There is one natural population of about 350 rowi (Apteryx rowi) in Ōkarito forest and surrounds in South Westland. Ōkarito was designated as one of the five special Kiwi Sanctuaries in 2000. Rowi can also be found on two predator-free islands in the Marlborough Sounds, following successful translocations of birds.

Rowi vary from other species of kiwi in a range of ways. They are quite greyish in colour and often have patches of white on their faces. They also feel much softer to touch than other kiwi whose feathers are quite coarse. Both the male and female rowi take it in turns to look after the egg, and they also have a longer lifespan.

Despite predator trapping the biggest threat to rowi survival are stoats as they continue to kill a high percentage of kiwi chicks, until the chicks are approximately one kilogram in weight and better able to defend themselves.

Rowi are the rarest of the world’s five species of kiwi. This title unfortunately earns them a place on the ‘nationally critical’ list.  

Rowi chick. Photo: Chrissy Wickes.
Rowi chick

Kiwi under threat from pests

Two hundred years ago millions of kiwi lived throughout New Zealand’s forests. Now, introduced pests are so numerous that without extensive management they would ultimately lead to the demise of our national bird.


The biggest threat to rowi survival is stoats. They are wanton killers; able to prey on species four to five times heavier than themselves. Despite the use of 3000 traps in Ōkārito forest from 2001 to 2006, stoats continued to kill a high percentage of rowi chicks.


Dogs find the strong distinctive scent of kiwi irresistible and easy to track. With no wing muscles to protect its chest, a kiwi is crushed to death within seconds. Just one uncontrolled dog can devastate an entire kiwi population. Keep dogs and cats away from kiwi zones.


Possums kill kiwi, destroy eggs and compete with kiwi for burrows.


Rat numbers can dramatically increase, ravaging populations of nesting songbirds. They also eat invertebrates - vital kiwi food.

BNZ Operation Nest Egg

Trapping failed to stop the stoats. Rowi numbers were declining quickly so something had to be done. With the support of BNZ Kiwis for Kiwi, the Department of Conservation established BNZ Operation Nest Egg.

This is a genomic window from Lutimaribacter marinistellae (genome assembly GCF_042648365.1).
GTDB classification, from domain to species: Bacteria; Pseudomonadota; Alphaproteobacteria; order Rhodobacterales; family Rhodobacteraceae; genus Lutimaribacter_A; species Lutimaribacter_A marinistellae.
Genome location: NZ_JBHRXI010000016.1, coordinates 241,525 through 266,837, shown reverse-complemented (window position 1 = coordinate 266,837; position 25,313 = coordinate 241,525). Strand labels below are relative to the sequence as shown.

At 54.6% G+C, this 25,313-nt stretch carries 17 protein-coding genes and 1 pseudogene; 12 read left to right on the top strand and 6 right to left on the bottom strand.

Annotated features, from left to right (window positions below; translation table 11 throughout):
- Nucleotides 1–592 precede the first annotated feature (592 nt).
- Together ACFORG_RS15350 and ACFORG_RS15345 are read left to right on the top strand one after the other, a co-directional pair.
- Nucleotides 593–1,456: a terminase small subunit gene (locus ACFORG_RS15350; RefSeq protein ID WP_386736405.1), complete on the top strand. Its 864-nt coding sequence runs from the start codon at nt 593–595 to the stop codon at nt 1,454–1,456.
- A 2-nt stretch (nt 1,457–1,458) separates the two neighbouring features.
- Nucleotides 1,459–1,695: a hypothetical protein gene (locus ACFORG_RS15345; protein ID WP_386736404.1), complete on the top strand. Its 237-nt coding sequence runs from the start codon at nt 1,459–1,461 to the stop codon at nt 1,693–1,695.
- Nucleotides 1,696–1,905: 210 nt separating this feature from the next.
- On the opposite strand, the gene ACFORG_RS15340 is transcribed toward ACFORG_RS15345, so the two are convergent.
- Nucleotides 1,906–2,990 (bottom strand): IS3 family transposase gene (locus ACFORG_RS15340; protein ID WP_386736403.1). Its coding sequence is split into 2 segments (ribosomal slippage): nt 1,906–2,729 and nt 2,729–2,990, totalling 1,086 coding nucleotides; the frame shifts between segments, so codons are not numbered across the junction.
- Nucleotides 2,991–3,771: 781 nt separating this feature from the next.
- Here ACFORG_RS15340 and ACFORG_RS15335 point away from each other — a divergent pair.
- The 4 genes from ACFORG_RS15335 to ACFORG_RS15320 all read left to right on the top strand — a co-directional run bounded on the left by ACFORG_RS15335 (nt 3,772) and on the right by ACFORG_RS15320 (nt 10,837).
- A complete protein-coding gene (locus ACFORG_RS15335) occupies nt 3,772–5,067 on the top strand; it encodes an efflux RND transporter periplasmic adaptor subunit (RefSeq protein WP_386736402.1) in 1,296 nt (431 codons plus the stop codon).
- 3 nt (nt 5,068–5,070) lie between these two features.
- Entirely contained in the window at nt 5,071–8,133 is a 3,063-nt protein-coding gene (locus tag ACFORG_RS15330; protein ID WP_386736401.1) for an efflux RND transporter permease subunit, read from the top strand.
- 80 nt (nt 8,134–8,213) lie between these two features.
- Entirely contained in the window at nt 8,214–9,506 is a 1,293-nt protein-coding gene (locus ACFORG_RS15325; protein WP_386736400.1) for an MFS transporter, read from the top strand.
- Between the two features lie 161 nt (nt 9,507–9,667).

BNZ Operation Nest Egg involves removing eggs from the risk of predation, hatching them in captivity, and placing the chicks in a predatorfree environment until they are big enough to fend for themselves (between 1 to 1.2 kg). They are then returned to the wild.

Unmanaged, a tiny proportion of kiwi eggs produce an adult bird.

  • Roughly 80 rowi eggs are laid each season
  • 40 of these eggs fail to even hatch
  • Of the remaining 40, 28 are killed by stoats, and about 8 die of natural causes or at the jaws and claws of other predators
  • This leaves just 4 chicks alive after the first 6 months
  • Of these 4 chicks, only 2 will survive over 1 year to make it to adulthood

However, using BNZ Operation Nest Egg the number of birds to make it to adulthood rises from 2 to approximately 34 per season. The aim is to increase the rowi population to 600 birds by 2018.

Using the latest monitoring technology, the DOC team can keep a close eye on rowi. DOC has worked with private business to develop ground-breaking technology specifically for DOC’s kiwi conservation work.

In order to track rowi, transmitters are attached to their legs. By measuring the bird’s activity, these intelligent transmitters tell the DOC team where the bird is, when an egg is laid and when a chick hatches.

A new system for data collection (nicknamed ‘Sky Ranger’) means that transmitter signals, that would previously have taken 45 days of groundwork to complete, can now be gathered during a two-hour flight.

How you can help kiwi

  • Dogs are strictly prohibited in kiwi sanctuaries. Make sure you know where your dog is at all times. Report any dogs seen in kiwi sanctuaries to DOC.
  • Do not release unwanted cats or ferrets into the wild. They will kill kiwi and other birds.
  • Keep your speed down.
  • Watch out for birds on roads when travelling near a kiwi sanctuary after dark.
  • Get involved. Join a local kiwi conservation project or start one yourself. See Rowi and Tokoeka Kiwi Project volunteers.
  • Make a donation. Visit Kiwis for Kiwi.


Franz Josef Glacier Base
Phone:   +64 3 752 0796
Fax:   +64 3 752 0797
Address:   13 State Highway 6
Franz Josef Glacier 7856
Postal Address:   PO Box 14
Franz Josef Glacier 7856

DOC stories

200th rowi kiwi returned to the wild - 9 November 2013
The return of 12 juvenile rowi kiwi to the Ōkārito Kiwi Sanctuary today includes the 200th of this rare species to be raised through the successful BNZ Operation Nest Egg programme.

Rowi chick success on Blumine Island - Conservation Blog 29 May 2013
See a photo of a kiwid dog checking two new rowi parents.

Return of kiwi to North Island after hundreds of years absence - 18 June 2012
Twenty juvenile rowi will be going to Mana Island, near Wellington, to establish a new colony in the hope of improving the breeding prospects for the species. Normally they would be going home to Ōkārito, in South Westland, from their crèche on Motuara Island in Queen Charlotte Sound. 

Related links


Find out more

Learn more

New Zealand Birds Online Encyclopedia of New Zealand birds


DOC's 24 hour emergency hotline:

0800 DOC HOT (0800 362 468)

Call to report sick or injured wildlife, and whale or dolphin strandings.